Thursday, January 11, 2007

Church Growth

(I posted part of this as a comment on Wayne's blog. But I wanted to add a little more.)

I don't want to be overly cynical, but I suspect that filling a church would be pretty easy if we weren't so picky (i.e., exclusionary). My impression is that, for example, a church known to be open to ex-offenders would have people pounding down the doors. Of course, they're not the people "we" want to build a church with.

It becomes tougher to fill the church when the question isn't - "how do we reach the unchurched," - but instead is, "How do we reach the 'unchurched' in the narrow demographic that we feel comfortable interacting with."

Perhaps I'm wrong, and it would be hard to get ex-offenders (and other folk who have very different backgrounds and/or odd looks or behavior) to come to our churches as well.

Part of the problem seems to me to be the "voluntary" nature of church. You reach a tipping point of different type of folk in your church, and I suspect many of the middle-class stalwarts might feel uncomfortable, and take their families and their money to the church down the street in which they feel more comfortable. In this case, the invisible hand of the market seems to lead to "cherry picking" - church competition drives away ministries to less desireable folk (in the world's eyes) and rewards devoting resources to "ministries" that middle-class folk like.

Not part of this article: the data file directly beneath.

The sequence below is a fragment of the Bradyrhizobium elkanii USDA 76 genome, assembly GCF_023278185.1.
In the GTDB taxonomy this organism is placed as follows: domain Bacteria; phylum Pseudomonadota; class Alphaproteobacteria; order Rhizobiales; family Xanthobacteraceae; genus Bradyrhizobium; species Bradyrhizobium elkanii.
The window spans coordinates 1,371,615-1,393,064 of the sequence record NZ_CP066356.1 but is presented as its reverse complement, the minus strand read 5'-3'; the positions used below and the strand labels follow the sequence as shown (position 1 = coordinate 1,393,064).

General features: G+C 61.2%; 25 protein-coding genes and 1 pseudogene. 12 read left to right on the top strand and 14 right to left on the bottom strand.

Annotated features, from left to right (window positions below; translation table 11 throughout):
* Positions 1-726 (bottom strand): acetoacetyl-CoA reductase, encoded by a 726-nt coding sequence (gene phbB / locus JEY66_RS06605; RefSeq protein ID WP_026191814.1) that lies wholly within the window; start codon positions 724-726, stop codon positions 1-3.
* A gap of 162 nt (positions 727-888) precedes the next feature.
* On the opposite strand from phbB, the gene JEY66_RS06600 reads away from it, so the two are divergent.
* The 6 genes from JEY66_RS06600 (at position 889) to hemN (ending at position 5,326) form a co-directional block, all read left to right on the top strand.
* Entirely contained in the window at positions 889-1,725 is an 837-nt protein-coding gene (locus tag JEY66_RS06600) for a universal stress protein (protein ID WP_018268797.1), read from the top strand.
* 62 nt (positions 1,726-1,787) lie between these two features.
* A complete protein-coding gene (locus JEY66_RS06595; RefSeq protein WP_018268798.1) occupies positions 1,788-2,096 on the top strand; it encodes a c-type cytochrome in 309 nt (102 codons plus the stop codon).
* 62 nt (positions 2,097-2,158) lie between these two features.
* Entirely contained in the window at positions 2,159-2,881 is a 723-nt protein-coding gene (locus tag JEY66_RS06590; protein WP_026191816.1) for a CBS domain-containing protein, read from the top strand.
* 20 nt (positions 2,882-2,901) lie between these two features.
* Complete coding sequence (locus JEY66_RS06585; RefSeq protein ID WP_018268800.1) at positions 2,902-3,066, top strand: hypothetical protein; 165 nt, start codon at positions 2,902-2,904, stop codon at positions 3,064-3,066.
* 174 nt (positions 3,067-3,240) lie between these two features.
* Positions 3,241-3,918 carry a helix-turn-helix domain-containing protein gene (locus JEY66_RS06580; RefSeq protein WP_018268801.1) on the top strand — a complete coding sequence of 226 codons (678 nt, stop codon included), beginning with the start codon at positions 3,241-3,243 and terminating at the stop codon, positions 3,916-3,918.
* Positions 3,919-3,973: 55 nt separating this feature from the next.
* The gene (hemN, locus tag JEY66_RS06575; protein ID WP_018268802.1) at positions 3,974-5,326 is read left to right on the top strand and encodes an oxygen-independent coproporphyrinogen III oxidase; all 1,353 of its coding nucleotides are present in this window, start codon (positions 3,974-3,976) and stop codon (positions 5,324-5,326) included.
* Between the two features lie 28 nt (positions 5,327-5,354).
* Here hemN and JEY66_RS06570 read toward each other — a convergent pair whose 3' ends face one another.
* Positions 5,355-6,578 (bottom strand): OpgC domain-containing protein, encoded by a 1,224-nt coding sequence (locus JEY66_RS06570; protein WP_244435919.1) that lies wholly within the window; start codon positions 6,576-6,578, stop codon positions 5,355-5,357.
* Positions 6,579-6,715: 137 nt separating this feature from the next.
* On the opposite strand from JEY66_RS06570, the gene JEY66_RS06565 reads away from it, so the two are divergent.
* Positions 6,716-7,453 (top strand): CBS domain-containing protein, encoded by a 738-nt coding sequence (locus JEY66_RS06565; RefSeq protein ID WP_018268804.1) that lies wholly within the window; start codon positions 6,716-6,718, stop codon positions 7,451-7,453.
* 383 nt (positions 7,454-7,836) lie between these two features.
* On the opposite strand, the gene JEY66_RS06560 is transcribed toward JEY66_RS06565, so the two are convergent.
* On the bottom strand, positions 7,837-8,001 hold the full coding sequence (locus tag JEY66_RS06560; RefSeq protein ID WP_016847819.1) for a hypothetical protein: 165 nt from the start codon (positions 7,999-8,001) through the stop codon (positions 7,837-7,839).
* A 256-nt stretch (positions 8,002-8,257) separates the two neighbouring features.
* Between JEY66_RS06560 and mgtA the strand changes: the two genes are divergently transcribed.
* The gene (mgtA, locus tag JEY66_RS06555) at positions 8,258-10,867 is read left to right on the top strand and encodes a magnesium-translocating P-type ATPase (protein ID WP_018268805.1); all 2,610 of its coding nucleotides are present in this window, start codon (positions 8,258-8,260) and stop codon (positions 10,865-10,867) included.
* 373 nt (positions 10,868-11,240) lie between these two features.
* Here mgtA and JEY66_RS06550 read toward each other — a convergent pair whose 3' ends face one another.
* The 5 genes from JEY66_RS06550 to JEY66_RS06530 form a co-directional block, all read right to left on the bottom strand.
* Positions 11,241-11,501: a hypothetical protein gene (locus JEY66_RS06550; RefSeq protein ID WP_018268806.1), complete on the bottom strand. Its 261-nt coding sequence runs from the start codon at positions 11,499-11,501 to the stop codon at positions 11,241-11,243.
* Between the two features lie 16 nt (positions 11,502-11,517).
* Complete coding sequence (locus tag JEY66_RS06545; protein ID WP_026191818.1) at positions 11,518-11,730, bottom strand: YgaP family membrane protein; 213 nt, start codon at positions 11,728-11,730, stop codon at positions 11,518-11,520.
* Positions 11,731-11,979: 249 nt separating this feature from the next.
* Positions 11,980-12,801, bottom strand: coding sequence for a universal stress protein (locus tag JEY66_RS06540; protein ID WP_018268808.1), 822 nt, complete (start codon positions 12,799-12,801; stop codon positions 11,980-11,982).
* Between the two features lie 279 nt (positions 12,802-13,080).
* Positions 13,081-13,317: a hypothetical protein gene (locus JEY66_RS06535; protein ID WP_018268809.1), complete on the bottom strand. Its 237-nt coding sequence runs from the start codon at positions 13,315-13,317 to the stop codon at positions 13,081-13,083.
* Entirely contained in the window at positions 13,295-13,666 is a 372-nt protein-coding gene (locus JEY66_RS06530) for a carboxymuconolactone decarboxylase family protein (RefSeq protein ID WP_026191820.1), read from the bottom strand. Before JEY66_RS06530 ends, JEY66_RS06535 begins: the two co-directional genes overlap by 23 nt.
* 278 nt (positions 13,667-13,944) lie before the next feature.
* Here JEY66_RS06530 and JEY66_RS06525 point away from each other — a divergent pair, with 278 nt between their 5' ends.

Another thought, as long as I'm on the topic. So much of the discussion about "works" in Lutheran circles takes on a somewhat abstract quality. I think that's because most of us are (generally) law-abiding, pillar-of-the community type of folk. So when Paul writes, "Let him who steals steal no longer" (Eph 4.28), that seems obvious. Few of us are caught up in a life of theft, after all.

But to many guys in prison, this command has bite real bite. That's the way that they live in the outside world. So the admonition, "Let him who steals steal no longer," is a real call to live a transformed life. To be sure, it also speaks to the rest of us - don't steal from your employer by loafing on the job, don't steal from the government by lying on your tax form, etc.

But I wonder if some of the "moralism" of the early church fathers is a reflection of the type of church growth that they experienced. People living on the margin of society often times have blurred thinking about right and wrong, as a result of repeated sin and/or repeated abuse. In that case, their pastors need to lay sanctification on a little more thickly than they do after 2000 years of Christendom.

Just a thought.


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